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Texas lawmakers discuss what legalizing marijuana could look like

Texas lawmakers hold hearing to examine legalizing marijuana for recreational use
Texas lawmakers hold hearing to examine legalizing marijuana for recreational use 02:19

AUSTIN ( – For the first time ever, Texas lawmakers are holding serious conversations on how they could legalize marijuana for adult recreational use. A bill presented to the House Committee on Licensing and Administrative Procedures Wednesday, HB 3652, is not expected to advance, but Representative Joe Moody says that wasn't his goal.

"I do want to impress on you how historic this is," he told colleagues on the committee.

Mood has spent years working to reform the state's marijuana laws.

"It's is no longer a conversation that relegated to the fringes of discussion at the capital," he told CBS News Texas in November.

As he prepared for the start of the current legislative session, Moody said one of his goals would be getting a public hearing on what a marijuana retail market could look like.

"What does the tax revenue look like? How would we regulate it?" he said. "The time is coming where this will be the law of the land, and so we might as well get in front of that."

It took years of discussing medicinal marijuana for lawmakers to create the Texas Compassionate Use Program. He reasons it'll take years of discussing recreational marijuana regulation to convince them it's needed. That discussion began with Wednesday's hearing.

"No cannabis retail market bill has ever gotten a hearing like this in the Texas Legislature," he told the committee.

His proposal, a starting point for debate, would create a 10% tax specific to marijuana with revenue split evenly between the state and local government.

Licenses would be required for those growing, selling, transporting, or testing it, although individuals would be allowed to grow or possess it in small amounts for personal use.

Legal sale and consumption would also be limited, much like alcohol, to adults who are 21 years of age or older.

Hundreds of Texans wrote in expressing their opinions. A handful showed up to testify in person before the committee.

Opponents expressed concern legalization would lead to wider use of marijuana, causing health issues or creating a path to more serious drug use.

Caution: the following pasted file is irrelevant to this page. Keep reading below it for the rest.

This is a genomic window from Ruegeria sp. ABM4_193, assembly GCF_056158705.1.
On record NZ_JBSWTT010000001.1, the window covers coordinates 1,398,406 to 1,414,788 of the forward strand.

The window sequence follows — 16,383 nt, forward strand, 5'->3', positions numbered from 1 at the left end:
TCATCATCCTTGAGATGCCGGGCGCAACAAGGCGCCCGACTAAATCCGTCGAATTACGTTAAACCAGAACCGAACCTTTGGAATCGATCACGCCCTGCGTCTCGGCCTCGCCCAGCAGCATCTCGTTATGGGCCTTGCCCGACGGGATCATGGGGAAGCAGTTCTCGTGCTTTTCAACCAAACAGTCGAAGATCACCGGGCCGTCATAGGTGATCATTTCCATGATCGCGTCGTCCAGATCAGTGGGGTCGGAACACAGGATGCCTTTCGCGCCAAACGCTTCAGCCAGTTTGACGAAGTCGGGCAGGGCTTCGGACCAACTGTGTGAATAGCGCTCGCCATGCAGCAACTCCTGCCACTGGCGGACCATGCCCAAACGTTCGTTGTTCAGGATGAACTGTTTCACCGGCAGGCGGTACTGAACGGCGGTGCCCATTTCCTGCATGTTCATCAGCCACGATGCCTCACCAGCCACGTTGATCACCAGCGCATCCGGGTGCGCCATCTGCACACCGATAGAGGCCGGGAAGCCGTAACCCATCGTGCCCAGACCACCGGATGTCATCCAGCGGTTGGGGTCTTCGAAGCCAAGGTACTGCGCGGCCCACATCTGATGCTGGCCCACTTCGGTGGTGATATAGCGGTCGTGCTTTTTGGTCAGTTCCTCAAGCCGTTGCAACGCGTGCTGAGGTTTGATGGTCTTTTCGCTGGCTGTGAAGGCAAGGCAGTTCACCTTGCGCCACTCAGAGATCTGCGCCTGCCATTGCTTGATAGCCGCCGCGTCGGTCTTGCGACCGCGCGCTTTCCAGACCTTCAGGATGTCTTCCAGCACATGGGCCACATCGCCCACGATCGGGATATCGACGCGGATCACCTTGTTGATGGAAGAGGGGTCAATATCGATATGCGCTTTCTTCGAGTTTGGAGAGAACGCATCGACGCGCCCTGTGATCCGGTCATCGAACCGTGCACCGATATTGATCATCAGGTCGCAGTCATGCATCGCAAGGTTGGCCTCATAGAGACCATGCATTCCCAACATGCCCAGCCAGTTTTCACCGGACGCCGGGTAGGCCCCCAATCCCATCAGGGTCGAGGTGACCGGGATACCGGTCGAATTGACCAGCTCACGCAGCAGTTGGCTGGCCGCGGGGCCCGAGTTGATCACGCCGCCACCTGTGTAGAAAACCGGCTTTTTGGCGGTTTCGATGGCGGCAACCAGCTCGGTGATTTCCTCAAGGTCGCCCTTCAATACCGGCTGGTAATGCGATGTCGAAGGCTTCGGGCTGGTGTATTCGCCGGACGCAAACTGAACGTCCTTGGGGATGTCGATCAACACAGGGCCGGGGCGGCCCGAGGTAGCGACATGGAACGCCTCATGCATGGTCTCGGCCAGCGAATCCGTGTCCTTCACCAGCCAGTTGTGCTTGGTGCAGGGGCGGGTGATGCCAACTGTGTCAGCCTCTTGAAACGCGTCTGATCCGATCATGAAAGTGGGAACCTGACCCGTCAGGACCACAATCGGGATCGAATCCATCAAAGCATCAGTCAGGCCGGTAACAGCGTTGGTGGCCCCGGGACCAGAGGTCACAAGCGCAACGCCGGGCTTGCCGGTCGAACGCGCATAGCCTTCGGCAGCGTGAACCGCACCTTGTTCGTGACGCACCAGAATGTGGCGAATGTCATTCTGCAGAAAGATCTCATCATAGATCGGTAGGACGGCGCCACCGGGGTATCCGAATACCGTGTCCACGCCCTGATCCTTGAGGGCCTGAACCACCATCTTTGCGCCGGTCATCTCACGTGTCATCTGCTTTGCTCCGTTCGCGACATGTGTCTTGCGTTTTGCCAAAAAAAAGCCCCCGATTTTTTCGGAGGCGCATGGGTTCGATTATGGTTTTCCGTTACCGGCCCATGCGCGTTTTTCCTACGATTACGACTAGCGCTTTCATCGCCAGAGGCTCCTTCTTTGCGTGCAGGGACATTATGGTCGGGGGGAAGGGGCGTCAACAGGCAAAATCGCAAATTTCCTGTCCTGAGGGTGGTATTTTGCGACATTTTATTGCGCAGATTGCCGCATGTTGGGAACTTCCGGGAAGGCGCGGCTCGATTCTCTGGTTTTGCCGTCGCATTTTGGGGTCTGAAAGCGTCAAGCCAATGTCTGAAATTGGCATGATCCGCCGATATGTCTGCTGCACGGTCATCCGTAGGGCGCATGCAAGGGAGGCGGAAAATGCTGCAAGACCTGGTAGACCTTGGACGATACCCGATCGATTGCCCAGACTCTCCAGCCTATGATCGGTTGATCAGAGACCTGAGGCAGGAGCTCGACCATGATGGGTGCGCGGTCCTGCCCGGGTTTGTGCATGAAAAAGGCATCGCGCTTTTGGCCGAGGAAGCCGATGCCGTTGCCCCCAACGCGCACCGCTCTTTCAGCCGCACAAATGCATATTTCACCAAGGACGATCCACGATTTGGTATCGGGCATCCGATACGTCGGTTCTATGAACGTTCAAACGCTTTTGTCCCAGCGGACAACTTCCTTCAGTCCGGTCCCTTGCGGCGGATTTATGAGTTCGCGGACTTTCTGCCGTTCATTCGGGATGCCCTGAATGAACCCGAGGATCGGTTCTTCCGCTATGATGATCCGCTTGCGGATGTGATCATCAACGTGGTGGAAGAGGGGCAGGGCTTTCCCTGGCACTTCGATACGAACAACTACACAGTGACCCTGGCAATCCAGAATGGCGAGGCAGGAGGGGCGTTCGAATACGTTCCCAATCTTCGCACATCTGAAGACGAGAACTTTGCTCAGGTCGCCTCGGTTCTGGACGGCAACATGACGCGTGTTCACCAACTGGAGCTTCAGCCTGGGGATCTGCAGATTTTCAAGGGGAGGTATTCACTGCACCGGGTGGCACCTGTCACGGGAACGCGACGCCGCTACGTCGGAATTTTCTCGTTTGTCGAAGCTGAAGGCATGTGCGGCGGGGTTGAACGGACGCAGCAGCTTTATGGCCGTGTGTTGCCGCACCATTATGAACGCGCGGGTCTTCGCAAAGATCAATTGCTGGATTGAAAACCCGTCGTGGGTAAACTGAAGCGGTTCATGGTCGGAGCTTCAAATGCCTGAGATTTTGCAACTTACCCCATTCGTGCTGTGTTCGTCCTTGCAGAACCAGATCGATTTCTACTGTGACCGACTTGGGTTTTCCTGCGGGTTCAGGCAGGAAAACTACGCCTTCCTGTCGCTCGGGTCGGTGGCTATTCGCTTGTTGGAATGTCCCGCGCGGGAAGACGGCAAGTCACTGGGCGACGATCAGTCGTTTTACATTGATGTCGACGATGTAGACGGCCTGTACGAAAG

"This house committee is the gatekeeper to keeping the addiction for profit industry from expanding the marijuana nightmare to other families," said Aubree Adams, who founded the group Every Brain Matters.

Others argue marijuana can be beneficial, provides a safe alternative to opioids for pain relief, and is already easy to access on the black market.

"My customer base is not Oklahoma," said Estella Castro, owner of Austinite Cannabis Co.

She has two cannabis shops just across the state line and reports she paid $158,000 in taxes last year to Oklahoma.

While she requires buyers show an Oklahoma issued ID and a medical marijuana card, she suspects most of her sales are made to Texans who've managed to obtain the necessary records.

"They have a Texas plate and they come in and buy $500 to $600 worth of product and they leave," she said.

The topic still draws some laughter.

"Did you bring any brownies?" one committee member could be heard asking Rep. Moody.

Even lawmakers opposed to legalization, though, say they're ready to start talking about it.

"I don't support what your bill is trying to do," said the committee's chair, Rep. Kevin King. "I just think it's time for the conversation.

"The ability to have the conversation is a big deal for folk to advocate on this issue.  So I'm very grateful," responded Moody.

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